However, there was a huge gash going up the middle of it, where the
grass and rocks had been carved or scraped out inexplicably, ruining the natural
look of the place.
What was that all about? Why hadn't it been repaired? But that was nothing – then the vast wooden staircase appeared.
This was no quaint, modest structure like the little ones I had been on,
squeezed in discreetly between tight rock walls.
This was a massive piece of architecture, carefully engineered by some
major construction agency to provide a grand entrance to the arch, in spite of
the utter and absolute inappropriateness of the thing.
I was scandalized, horrified.
It got worse.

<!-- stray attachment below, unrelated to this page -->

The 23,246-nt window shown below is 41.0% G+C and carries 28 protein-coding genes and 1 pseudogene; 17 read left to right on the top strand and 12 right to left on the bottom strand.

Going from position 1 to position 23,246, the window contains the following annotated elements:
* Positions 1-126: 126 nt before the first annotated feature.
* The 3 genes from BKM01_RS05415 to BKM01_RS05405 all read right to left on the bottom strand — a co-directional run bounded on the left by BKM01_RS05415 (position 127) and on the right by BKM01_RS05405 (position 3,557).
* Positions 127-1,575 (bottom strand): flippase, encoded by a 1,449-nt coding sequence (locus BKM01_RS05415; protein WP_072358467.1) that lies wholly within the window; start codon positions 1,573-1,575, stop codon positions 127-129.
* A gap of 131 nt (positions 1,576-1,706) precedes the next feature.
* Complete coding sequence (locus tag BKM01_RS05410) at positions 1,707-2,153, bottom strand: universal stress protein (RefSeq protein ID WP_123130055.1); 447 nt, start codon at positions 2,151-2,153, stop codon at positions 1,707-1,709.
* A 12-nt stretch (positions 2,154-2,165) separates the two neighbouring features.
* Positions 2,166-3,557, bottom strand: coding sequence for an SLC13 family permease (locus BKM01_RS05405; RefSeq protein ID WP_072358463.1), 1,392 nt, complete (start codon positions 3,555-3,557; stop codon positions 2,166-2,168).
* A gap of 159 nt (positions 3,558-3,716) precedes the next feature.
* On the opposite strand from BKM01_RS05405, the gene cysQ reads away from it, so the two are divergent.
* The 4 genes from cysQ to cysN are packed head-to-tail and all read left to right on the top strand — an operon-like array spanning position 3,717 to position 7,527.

There were 192 steps, then an inclined ramp, then 92 more. At least all those are just made of wood. Next comes a broad staircase of 32 steps down, for some reason -- of smooth, permanent granite, about 30 feet wide, forever embedded in the ground. Then you’re there… right on the vast flat viewing platform of polished granite slabs, for all the world like the outdoor plaza of some big-city skyscraper. On the far side were another 38 smooth granite steps to match those on the other side, in case you wanted a higher view, plus some kind of carved stone monument that everybody was taking pictures of that I instantly hated. This was the most disgusting abuse of a natural wonder I had ever seen.